Introduction: Wild-type transthyretin amyloidosis (ATTRwt amyloidosis) is a progressive disease resulting from the accumulation of wild-type transthyretin (TTR) amyloid fibrils, and is diagnosed primarily in males. This analysis examined sex differences in patients with ATTRwt amyloidosis from the Transthyretin Amyloidosis Outcomes Survey (THAOS). Methods: THAOS is an ongoing, global, longitudinal, observational survey of patients with transthyretin amyloidosis, including both inherited and wild-type disease, and asymptomatic carriers of TTR mutations. THAOS data were analyzed to identify potential differences in demographic and clinical characteristics between males and females with ATTRwt amyloidosis (data cutoff: August 1, 2021). Results: Of 1386 patients with ATTRwt amyloidosis, 84 (6%) were female and 1302 (94%) were male. Females had a higher median age at enrollment (80 vs. 78 years; p = 0.002) and symptom onset (75 vs. 73 years; p = 0.045) than males. Mean left ventricular (LV) ejection fraction was higher (53% vs. 48%; p = 0.001) and mean LV diastolic diameter lower (42 vs. 46 mm; p < 0.001) in females versus males, but sex was not identified as a predictor of LV mean wall thickness adjusted for height (beta coefficient − 0.22; p = 0.460) or a predominantly cardiac phenotype (odds ratio 1.60; p = 0.191). Modified polyneuropathy disability scores differed between groups (p < 0.001), with a larger proportion of scores ≥ IIIa among females (23% vs. 7%). Conclusions: Females with ATTRwt amyloidosis in THAOS tended to present at a later age and showed signs of less severe cardiac impairment and more severe walking impairment. Trial Registration: ClinicalTrials.gov: NCT00628745.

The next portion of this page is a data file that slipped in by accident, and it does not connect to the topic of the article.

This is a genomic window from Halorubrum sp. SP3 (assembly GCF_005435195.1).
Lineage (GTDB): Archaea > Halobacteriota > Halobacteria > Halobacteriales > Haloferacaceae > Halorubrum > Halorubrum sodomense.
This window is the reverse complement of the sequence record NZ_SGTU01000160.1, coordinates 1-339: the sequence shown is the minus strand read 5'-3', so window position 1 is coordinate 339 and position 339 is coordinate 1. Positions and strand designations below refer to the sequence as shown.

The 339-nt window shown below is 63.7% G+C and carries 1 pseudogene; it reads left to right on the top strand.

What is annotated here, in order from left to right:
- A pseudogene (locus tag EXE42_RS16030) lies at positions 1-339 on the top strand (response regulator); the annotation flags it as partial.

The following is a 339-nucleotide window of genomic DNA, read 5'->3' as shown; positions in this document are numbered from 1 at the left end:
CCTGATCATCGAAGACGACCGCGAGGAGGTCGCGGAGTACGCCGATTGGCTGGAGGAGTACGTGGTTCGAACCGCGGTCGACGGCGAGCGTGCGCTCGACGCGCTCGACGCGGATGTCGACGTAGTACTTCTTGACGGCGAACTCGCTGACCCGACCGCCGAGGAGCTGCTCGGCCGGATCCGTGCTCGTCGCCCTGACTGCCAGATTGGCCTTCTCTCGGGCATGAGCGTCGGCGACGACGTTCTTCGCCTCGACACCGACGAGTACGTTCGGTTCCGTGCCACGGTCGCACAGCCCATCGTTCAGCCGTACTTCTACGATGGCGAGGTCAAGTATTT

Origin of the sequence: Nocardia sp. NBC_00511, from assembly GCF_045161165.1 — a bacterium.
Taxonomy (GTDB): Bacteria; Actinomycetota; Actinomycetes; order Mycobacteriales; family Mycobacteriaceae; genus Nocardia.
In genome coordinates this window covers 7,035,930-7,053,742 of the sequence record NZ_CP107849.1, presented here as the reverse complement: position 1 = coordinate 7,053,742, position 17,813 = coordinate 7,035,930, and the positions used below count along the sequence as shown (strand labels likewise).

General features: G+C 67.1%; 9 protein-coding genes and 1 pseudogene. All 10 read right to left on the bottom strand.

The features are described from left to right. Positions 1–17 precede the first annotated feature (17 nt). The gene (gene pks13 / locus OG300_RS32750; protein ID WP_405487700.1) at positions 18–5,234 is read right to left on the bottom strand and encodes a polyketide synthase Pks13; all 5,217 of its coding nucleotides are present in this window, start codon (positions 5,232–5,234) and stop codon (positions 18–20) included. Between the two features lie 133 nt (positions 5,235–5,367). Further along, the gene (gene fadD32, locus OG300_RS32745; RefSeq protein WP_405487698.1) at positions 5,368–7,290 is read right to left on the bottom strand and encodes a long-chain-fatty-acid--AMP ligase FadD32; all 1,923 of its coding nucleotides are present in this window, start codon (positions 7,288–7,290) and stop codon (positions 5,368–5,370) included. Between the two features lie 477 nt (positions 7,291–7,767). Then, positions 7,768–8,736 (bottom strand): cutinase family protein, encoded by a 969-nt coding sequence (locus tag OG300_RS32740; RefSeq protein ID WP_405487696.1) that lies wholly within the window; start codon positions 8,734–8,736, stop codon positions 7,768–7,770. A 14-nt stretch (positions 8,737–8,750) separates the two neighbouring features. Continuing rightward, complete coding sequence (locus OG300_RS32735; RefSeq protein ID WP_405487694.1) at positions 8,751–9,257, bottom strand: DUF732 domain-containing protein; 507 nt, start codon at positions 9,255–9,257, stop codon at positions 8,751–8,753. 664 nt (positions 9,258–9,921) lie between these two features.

- ATTRwt amyloidosis
- Transthyretin Amyloidosis Outcomes Survey
ASJC Scopus subject areas
- Cardiology and Cardiovascular Medicine